The Importance of Being Amy: Amy Jade Winehouse, 1983-2011.
Amy Winehouse, for all the typically Machiavellian marketing behind her early development and signing, was an atypical star to launch, even before the drink, drugs, bisexuality, tattoos and self-harm and sprawling domestic disharmony on the streets of Camden set in. 2003 was a year of slickly manufactured, crowdpleasing pop anthems spawned by reality tv or established industry hit machines: Britney, Christina, Avril, Beyoncé, Sugababes, Rachel Stevens, Girls Aloud. In this climate, Winehouse’s debut Frank, an engagingly personal and subtly powerful blend of jazz, soul, dub and heavy drinking, stood out as an album of grit among gloss, accomplished and ambitious, recalling the eclectic and impeccably imperious style of Dinah Washington and Nina Simone.
Equally, despite her status as a product of the Sylvia Young and Brit stage schools, Winehouse was hardly manufactured, having been a genuinely talented singer, guitarist and songwriter from a young age. The lyrics she produced and her delivery of them were cool, critical and cynical – ‘Fuck Me Pumps’ is a punchily sung and scathing dismissal of the dominant gold-digging paradigm. Her definitive, self-mythologising single ‘Rehab’, despite its refrain’s predictable propensity to generate tasteless jokes and mawkish headlines in the wake of her death, is a staggering song of self-awareness, wiped clean of messy emoting or self-pity and resolutely swerving any courting of sorrow or sympathy. Its protagonist does not bewail her fate in the clasp of addiction but makes her refusal to be pathologised an active and empowering choice – ‘no, no, no’ means no. Like much of Winehouse’s material, the song addresses and analyses addiction, dependency, depression and the complexities of female independence with a wry, arch, clear-eyed and mocking wit that could have leavened the weight of many a confessional memoir.
To evaluate Winehouse’s career as a story of potential unfulfilled, as many obituaries are doing, is to ignore the quality of second album Back to Black, with its clutch of BRITs, Grammys and Ivor Novellos, as well as the sheer depth of its influence. Winehouse’s international success began a scramble by record companies to scrounge up similar eclectic and experimental female artists. It is perhaps unfortunate that all this process actually got us was an indistinguishable female-centred quirk-quake comprised of Little Pixie Roux and the Machine for Lashes, as well as current favourites Adele and Duffy – both well-behaved, clean and immaculately blue-eyed biters of a vintage musical style which Winehouse had almost singlehandedly reinvigorated. For all their undoubted technical ability, such singers purvey blandly perfect reproductions of retro soul, whereas Winehouse was able to inhabit past musical modes like she wore her Ronettes-inspired beehive, investing them with something contemporary and compelling through that awesome, syrupy, rolling contralto. Her aesthetic – glamorously grubby, leonine and Cleopatra-eyed – was similarly inimitable and atypical. Even Lady Gaga credited Winehouse with smoothing the path to mainstream success for other ‘strange girls’.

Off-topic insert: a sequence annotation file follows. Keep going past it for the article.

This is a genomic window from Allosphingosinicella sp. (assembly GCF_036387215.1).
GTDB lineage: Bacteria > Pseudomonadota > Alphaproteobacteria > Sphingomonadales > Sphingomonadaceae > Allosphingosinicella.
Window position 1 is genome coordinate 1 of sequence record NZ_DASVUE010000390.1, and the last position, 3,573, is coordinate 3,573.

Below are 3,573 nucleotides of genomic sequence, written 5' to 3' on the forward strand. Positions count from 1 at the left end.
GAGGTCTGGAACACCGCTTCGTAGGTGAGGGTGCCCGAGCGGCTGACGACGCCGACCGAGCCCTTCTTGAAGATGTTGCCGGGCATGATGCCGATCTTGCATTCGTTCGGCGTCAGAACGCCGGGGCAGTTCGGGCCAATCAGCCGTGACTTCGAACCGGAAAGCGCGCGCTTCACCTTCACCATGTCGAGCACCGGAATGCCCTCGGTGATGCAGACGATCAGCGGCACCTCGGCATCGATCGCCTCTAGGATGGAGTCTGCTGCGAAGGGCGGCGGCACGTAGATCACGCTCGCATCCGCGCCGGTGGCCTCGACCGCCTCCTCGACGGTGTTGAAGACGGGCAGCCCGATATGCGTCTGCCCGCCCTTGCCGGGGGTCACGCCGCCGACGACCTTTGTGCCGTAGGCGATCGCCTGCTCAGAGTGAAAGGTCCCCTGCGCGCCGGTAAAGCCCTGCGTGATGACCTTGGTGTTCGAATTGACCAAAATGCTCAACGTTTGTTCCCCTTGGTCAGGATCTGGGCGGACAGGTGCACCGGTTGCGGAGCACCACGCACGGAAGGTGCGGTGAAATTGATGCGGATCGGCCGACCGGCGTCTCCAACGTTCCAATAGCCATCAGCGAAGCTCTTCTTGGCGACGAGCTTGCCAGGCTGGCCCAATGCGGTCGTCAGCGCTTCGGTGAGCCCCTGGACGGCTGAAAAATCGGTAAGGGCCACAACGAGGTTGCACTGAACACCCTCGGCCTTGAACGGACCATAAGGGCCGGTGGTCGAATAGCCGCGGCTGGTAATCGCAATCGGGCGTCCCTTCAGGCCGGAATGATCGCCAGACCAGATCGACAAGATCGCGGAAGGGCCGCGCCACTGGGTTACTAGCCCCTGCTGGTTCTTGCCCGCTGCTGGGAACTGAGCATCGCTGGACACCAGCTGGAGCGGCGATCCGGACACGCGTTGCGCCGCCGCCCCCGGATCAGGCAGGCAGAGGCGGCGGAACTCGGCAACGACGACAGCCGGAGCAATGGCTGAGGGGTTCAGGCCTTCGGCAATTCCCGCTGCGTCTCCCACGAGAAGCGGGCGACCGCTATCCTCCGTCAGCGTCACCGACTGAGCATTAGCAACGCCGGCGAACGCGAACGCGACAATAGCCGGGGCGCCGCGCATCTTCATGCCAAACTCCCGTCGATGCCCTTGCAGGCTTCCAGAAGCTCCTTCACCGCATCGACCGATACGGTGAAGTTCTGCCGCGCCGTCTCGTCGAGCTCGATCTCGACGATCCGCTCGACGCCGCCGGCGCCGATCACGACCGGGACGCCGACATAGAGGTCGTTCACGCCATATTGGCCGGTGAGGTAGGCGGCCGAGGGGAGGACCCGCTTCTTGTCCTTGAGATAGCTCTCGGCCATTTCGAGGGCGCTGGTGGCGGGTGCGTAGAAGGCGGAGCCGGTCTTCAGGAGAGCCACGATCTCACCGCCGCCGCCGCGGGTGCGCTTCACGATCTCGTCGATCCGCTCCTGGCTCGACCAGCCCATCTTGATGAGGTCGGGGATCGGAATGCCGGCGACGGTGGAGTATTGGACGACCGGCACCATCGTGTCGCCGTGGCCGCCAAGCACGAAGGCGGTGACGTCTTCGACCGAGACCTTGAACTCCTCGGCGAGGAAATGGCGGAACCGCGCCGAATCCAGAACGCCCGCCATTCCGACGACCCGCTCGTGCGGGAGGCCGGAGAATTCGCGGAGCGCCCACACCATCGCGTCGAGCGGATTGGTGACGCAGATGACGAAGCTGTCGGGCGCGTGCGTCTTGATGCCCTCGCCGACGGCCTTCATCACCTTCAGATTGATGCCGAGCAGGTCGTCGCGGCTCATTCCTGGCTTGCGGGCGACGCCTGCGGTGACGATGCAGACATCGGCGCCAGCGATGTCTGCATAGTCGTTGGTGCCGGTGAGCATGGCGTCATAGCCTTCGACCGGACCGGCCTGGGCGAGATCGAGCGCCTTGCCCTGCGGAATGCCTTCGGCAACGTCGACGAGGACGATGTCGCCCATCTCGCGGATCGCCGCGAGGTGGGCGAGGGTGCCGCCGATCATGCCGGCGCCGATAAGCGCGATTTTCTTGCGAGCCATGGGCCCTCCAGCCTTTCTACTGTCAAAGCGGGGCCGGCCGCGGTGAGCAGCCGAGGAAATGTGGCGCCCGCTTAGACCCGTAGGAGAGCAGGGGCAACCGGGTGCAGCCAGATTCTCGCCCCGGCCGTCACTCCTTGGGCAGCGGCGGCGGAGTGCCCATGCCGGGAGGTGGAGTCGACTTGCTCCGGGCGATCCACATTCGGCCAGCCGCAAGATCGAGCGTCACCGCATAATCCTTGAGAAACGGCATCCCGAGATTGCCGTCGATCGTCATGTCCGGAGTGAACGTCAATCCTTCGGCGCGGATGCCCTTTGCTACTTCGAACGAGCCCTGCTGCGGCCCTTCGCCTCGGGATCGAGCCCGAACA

The tributes to Amy Winehouse clotting the front pages this past weekend reflect the other aspect of her fame: the purpose she served as media cipher. The narrative into which she was coralled – discovered, lauded, rewarded, exploited, drug-ravaged and wrung dry by the cynics and sycophants around her – is a traditional trajectory for women in the public eye, from Marilyn to Britney. Mixed in with the clichés of the demon-driven artist, Winehouse’s dedication to the life of a good-time girl provided an obvious temptation for the press to shoehorn the shapeless and slippery business of living into a rigid mould of Meaning, to make her a signifier of the plagues afflicting modern womanhood – not all of modern womanhood, of course, just those of us susceptible to the lure of urban independence and its giddy, glittering thrills.
There is an obvious irony in the fact that the media’s very concentration on her as a reliably scandalous page-filler embedded her in public consciousness as not an artist but a cautionary tale of misjudged relationships and worse-judged substance indulgence, eliciting a weird and volatile mixture of compassion and contempt. There was, too, a ghoulish and lascivious edge to public concern over Winehouse – as there was, back in the day, over Courtney Love and, latterly, Britney Spears – which is seldom present in attitudes to their male counterparts. The same organs which engorged themselves with pictures of Winehouse in her various stages of decline, distress and debauchery are continuing to objectify and sensationalise her as, inevitably, a ‘brilliant but troubled’ combination of tragic loss and dreadful warning. She deserves a better class of memorialist.
Rhian Jones also blogs at Velvet Coalmine.